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78 Derngate - a history - part 3

Wenman Joseph Bassett-Lowke (1877 – 1953) was the son of Joseph Tom Lowke. Tom Lowke’s stepfather, Absalom Bassett, had established a boiler making business in Kingswell Street, Northampton, in 1859. Tom Lowke continued the business, and when he married he gave his two sons, Wenman and Harold, the middle name of ‘Bassett’ in honour of his stepfather.  W. J. himself married Florence Jane Jones, the daughter of Charles Jones, one of the founders of the Crockett and Jones shoe manufactory, still in business today.

It was for their impending marriage in the spring of 1917 that Tom Lowke bought them 78 Derngate. Bassett-Lowke was already interested in modern architecture and design and he wanted to encourage good design in others. He was an early member of the Design and Industries Association, established in 1915 to encourage good design in all aspects of manufacture. His personal taste was for the modern and the streamlined. He agreed with the DIA slogan: ‘fitness for purpose’. He was also intrigued by ingenious gadgets, and delighted in the mechanical toys that he bought on his frequent trips to the continent.

By the mid-1920s Bassett-Lowke was able to commission a completely new house. He approached the German architect Peter Behrens, who was in the forefront of the modern movement in Germany, fusing art and industry. Like Mackintosh, he worked for Bassett-Lowke without visiting Northampton. In April 1925 Bassett-Lowke and his builder Charles Green had one meeting with Behrens in Paris and in 1926 the Bassett-Lowkes moved into their remarkable new house.

christmas cardEach year from 1922 Bassett-Lowke commissioned a personal Christmas card. Charles Rennie Mackintosh drew the first. Bassett-Lowke’s interests were reflected in these cards. The cards represented the turning of the New Year, conveying a sense of speed and optimism. Only in the darker days leading up to and during the Second World War did social and political anxieties colour the choice of subject. His pacifism and social conscience shone through. So, too, did his interest in travel, in planes, ships and trains. Always eager to see new places, to record them on film, he still had a great attachment for his hometown, which was recorded one year in a photomontage card.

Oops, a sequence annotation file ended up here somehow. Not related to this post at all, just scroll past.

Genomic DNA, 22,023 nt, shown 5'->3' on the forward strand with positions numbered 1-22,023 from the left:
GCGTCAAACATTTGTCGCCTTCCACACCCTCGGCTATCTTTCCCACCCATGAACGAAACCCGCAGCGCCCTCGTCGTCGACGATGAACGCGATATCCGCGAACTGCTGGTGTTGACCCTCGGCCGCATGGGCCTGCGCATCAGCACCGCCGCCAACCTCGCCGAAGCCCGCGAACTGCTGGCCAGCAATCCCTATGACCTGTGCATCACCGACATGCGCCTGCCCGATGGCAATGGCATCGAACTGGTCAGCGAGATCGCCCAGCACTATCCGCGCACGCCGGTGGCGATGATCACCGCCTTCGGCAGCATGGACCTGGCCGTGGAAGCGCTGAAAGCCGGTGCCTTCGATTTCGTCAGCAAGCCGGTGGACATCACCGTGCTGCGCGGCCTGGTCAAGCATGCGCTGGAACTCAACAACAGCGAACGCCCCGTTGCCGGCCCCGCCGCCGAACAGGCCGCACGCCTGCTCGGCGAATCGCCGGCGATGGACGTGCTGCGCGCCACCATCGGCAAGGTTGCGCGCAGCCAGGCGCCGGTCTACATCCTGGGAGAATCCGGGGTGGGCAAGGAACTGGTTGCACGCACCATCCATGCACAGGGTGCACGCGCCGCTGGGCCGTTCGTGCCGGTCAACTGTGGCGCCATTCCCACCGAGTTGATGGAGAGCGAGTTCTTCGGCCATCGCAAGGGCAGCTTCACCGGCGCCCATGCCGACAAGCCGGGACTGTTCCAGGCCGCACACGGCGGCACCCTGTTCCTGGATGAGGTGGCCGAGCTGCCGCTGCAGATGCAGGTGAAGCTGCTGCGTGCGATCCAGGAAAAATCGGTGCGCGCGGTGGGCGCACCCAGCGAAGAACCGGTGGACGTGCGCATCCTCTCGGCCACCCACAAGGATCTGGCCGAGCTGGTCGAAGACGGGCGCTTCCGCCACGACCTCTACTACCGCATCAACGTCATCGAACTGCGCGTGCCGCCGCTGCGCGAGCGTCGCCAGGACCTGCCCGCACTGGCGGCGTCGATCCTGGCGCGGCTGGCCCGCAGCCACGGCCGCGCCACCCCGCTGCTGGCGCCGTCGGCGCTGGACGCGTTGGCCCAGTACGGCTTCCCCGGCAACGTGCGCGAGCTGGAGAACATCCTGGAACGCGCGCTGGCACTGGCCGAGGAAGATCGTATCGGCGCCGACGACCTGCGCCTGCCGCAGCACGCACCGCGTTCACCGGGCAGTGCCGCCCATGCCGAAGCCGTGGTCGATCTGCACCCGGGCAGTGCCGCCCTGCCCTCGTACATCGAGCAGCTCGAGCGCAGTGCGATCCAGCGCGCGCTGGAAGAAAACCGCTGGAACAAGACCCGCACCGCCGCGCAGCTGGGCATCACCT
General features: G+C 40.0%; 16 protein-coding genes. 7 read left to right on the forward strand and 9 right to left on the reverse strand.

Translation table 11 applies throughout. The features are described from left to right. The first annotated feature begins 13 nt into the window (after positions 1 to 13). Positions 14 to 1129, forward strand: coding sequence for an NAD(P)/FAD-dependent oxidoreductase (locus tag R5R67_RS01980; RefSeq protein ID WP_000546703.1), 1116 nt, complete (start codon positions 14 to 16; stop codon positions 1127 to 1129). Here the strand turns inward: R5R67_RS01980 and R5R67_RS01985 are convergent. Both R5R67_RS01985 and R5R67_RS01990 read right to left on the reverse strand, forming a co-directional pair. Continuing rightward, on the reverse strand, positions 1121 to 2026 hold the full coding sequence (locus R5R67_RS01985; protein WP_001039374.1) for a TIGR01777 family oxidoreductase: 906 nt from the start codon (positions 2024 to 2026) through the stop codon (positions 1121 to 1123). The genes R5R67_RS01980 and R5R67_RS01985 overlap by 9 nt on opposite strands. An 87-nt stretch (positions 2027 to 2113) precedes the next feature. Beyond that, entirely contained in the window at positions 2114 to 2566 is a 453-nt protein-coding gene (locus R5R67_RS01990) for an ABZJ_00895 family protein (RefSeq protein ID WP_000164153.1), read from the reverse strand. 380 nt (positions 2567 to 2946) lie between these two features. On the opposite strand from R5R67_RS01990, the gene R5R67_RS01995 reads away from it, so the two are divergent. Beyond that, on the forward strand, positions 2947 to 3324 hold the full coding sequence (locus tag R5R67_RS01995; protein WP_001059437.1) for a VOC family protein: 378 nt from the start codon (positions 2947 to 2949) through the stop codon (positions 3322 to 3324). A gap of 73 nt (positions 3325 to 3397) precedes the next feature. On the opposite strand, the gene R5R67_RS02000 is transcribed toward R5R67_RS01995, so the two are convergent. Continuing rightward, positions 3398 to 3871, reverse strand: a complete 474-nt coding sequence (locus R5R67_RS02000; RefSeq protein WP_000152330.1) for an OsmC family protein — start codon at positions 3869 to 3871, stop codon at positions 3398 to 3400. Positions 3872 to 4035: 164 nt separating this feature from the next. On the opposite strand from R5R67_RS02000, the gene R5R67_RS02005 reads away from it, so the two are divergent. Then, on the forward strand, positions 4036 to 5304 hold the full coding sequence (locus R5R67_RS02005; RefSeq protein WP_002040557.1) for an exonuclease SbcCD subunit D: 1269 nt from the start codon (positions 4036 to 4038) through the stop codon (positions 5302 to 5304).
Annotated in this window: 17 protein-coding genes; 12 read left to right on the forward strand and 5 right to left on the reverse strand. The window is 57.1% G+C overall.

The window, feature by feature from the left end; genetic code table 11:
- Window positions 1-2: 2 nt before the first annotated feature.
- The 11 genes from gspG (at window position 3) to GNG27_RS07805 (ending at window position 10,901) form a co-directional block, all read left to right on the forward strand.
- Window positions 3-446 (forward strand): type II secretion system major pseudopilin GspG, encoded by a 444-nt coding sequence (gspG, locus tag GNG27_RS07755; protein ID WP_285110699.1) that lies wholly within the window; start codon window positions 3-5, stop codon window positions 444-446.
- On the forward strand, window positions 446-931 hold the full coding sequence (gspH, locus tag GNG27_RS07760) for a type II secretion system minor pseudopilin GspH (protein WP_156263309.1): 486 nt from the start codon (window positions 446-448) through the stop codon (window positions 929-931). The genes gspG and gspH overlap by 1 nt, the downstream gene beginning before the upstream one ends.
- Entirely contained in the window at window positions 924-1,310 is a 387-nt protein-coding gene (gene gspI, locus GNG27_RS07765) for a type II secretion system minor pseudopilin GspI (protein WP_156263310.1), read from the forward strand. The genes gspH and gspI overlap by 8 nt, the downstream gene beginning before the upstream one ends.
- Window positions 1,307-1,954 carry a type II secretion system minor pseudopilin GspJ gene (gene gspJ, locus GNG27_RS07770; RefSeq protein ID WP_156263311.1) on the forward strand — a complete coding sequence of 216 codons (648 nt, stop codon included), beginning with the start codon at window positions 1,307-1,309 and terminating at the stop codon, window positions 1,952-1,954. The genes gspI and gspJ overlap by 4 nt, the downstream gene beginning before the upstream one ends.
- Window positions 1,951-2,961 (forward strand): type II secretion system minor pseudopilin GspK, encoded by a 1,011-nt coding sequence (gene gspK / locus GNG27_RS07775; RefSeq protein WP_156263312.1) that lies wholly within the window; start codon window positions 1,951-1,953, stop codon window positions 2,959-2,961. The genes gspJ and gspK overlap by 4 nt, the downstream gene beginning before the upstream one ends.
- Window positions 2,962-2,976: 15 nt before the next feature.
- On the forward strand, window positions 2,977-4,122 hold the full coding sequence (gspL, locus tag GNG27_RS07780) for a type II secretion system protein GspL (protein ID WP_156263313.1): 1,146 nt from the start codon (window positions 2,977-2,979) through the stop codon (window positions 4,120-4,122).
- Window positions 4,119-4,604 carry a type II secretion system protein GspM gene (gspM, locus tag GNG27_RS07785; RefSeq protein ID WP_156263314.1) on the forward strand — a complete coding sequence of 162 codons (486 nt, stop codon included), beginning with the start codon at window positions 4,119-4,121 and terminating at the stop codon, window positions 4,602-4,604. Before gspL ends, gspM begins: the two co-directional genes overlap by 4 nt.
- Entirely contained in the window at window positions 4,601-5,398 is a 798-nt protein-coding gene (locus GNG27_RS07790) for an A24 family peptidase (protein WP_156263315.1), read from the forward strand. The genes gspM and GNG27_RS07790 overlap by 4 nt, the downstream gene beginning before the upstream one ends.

Although Bassett-Lowke left school at thirteen, he absorbed many new ideas from his travelling and contact with people from all walks of life. He went on fact-finding missions to Germany and Holland. He was also keen to ensure that the outside world appreciated the benefits of Northampton. In 1932, he was instrumental in producing a film showing Northampton’s history and current attractions. Despite his incessant travel, Bassett-Lowke never thought of leaving Northampton. He was a member of many societies, including the Rotary Club, of which he was a founder. His work on the Council gave him most opportunity to influence the future of Northampton. He was also a founder Director of the Northampton Repertory Theatre in 1926.

Further Information:

Wenman Joseph Bassett-Lowke by Janet Bassett-Lowke,  Chester - RailRomances, 2000

window in gallery

Latest news

12/09/2014 - 14:13

We are delighted to announce that on 7th October, best selling novelist Esther Freud will be giving a talk at 78 Derngate about her new novel "Mr Mac and Me"; the story of a young boy and his unlikely relationship with Charles Rennie Mackintosh.  Esther will also be signing copies of her book.

This event is for an invited audience only, several of whom won their place by entering our free draw on Facebook or Twitter.

17/08/2014 - 09:22


This bowl, or one similar, which used to stand on the Mackintosh designed washstand in the Guest Bedroom will now have pride of place at 78 Derngate.

Thanks to a follower on Twitter we were alerted to its presence at Lyon and Turnbull’s auction house in Edinburgh.  Rob Kendall, the chairman of The Friends of 78 Derngate just happened to be in Edinburgh for the Festival at the time and was able to bid successfully on our behalf.

The design of the bowl is attributed to Joseph Maria Olbrich.